Basheba Thomas lived until 1900 when she was about 81 years old. She left her cow, calf and clothes to her “colored servant”, Lucy Johnson, and her property to the First Presbyterian Church of Marianna which she had helped found decades earlier. [See: ]

Tuesday, July 03, 2012

The Honor Roll of Company F: Jackson County's Fallen in the Peninsula Campaign

Jackson County’s soldiers were largely spared in the early battles of the war. A few men perished of disease but the ranks were mostly intact until early 1862. But that spring and summer, about 30 Jackson County men succumbed to disease - that relentless leveler of Civil War soldiers - many at hospital in Chattahoochee. Young recruits, including teenagers, were particularly hard hit. Officers too perished, including Capt. Lawrence Attaway and Capt. Daniel Boone Coleman, a salesman from Wakulla Co. residing in the home of James F. McClellan at the time of the 1860 census taking.

Combat also began to take its merciless toll. Two men were listed as dying at Shiloh in late April: Henry Rogers (age 24) and Franklin Brown (31). At least seven Jackson County soldiers from Company F, the Gulf State Guards, of the 2nd Florida Regiment, died in combat in the Peninsula Campaign, particularly at the Battle of Seven Pines on May 31 and June 1st. The rolls of the fallen heroes of the Company F include: Richard Howard (20), James L. McAnulty (20 yo); Joseph Padrick (21 yo); Thomas Player (23 yo); Albert Butler (21 yo) and Robert Irwin (24). This list is completed by J. Henry Pooser, who only 3 weeks prior to his death had been voted Captain of Company F, in place of James F. McClellan. (Note: Gideon Peacock of Co. F had succumbed to disease at a Richmond Hospital in late April). Thus, only a few months more than one year after the start of hostilities, well over forty Jackson County households mourned their war dead. Many more were to follow.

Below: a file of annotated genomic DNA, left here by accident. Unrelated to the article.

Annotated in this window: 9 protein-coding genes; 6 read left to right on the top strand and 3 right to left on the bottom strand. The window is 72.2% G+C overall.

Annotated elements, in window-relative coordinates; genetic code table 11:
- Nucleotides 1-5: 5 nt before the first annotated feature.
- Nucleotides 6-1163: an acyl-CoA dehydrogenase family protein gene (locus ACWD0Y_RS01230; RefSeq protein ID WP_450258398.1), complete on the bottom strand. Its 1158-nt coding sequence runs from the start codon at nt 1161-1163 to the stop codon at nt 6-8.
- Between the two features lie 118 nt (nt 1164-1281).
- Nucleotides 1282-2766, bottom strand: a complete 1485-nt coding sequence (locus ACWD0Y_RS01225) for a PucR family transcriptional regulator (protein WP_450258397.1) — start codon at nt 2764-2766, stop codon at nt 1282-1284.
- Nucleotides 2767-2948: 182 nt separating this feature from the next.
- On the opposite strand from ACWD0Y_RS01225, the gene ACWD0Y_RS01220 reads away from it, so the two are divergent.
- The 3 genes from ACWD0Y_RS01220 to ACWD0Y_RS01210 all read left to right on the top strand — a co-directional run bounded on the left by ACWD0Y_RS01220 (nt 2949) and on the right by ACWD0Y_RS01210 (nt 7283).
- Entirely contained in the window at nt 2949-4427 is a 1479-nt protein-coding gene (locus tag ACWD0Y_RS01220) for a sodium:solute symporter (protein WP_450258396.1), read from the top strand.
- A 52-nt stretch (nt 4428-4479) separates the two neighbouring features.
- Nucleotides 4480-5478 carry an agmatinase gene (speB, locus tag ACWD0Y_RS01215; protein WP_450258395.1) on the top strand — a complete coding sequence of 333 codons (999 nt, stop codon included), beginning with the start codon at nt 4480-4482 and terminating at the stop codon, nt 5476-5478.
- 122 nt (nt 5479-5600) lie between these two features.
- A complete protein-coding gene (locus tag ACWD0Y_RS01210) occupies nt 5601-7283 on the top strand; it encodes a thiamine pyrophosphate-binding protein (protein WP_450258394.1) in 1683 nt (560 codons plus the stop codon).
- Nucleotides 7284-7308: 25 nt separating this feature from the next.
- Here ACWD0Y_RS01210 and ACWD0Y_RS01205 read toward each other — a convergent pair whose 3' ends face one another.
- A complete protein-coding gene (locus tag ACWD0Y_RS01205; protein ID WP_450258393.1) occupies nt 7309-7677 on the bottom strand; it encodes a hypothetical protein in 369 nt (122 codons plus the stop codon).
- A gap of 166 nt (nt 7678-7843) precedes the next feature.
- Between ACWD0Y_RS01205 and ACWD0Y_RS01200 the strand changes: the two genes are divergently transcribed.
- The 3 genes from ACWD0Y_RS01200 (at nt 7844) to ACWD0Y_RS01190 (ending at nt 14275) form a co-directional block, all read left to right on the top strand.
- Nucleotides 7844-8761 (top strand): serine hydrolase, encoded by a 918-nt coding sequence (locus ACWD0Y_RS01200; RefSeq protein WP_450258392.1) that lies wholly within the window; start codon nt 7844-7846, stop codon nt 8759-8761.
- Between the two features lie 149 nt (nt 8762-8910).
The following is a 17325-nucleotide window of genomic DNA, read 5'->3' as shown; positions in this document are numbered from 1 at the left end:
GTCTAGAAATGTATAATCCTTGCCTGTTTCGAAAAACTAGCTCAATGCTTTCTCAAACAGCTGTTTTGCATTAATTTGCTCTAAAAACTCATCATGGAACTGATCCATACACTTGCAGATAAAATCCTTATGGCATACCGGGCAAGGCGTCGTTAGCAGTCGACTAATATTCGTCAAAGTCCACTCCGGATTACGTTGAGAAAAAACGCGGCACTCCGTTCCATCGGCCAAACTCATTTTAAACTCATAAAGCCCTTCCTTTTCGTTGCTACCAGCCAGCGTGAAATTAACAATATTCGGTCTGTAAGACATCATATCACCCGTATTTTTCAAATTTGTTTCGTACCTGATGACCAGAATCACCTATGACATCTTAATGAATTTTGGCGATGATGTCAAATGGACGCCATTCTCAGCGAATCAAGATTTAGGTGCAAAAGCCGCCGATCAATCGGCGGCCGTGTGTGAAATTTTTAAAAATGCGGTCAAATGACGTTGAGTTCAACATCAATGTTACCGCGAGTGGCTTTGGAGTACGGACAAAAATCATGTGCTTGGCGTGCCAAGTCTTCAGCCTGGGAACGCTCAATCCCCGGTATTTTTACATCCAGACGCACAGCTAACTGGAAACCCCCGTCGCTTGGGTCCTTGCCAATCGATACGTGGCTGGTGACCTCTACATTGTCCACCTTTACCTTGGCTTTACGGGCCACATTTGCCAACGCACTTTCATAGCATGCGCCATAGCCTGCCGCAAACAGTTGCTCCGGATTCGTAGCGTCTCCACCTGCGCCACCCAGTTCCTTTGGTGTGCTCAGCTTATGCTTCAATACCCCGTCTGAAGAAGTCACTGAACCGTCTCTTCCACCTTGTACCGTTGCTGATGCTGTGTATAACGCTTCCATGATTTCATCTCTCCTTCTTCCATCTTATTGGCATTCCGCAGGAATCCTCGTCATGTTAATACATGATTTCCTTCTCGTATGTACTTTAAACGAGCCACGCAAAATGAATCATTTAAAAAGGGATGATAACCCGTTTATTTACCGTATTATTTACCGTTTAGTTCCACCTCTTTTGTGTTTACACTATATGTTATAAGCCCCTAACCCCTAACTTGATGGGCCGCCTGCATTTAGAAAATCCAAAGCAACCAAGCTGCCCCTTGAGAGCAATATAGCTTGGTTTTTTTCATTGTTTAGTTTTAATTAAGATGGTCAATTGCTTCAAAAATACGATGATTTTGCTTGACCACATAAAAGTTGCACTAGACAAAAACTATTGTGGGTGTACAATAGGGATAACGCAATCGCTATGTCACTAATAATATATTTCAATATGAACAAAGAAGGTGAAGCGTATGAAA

[I've assembled these names as part of a large database that aspires to trace the service records and fate of Jackson Co. men listed in the 1860 Census.  Please email me with any corrections or questions.].

Monday, July 02, 2012

Charles, F. Crosby, a Panhandle African American, Recounts His Experience in the 86th USCT

From Donald R. Shaffer's "Civil War Emancipation" blog come Charles Franklin Crosby's responses during a pension application interview. Crosby goes into detail about his background, service in the 86th USCT, and his remarkable post-war experiences. It's so rare to find these first person statements from African Americans about their army service.  He was raised as a slave near Geneva, Alabama on the Florida side of the border. I'm assuming he's from Holmes Co. but I don't see the Eli and Polly Nunn family he mentions as his owners on the 1860 census listings for the panhandle counties.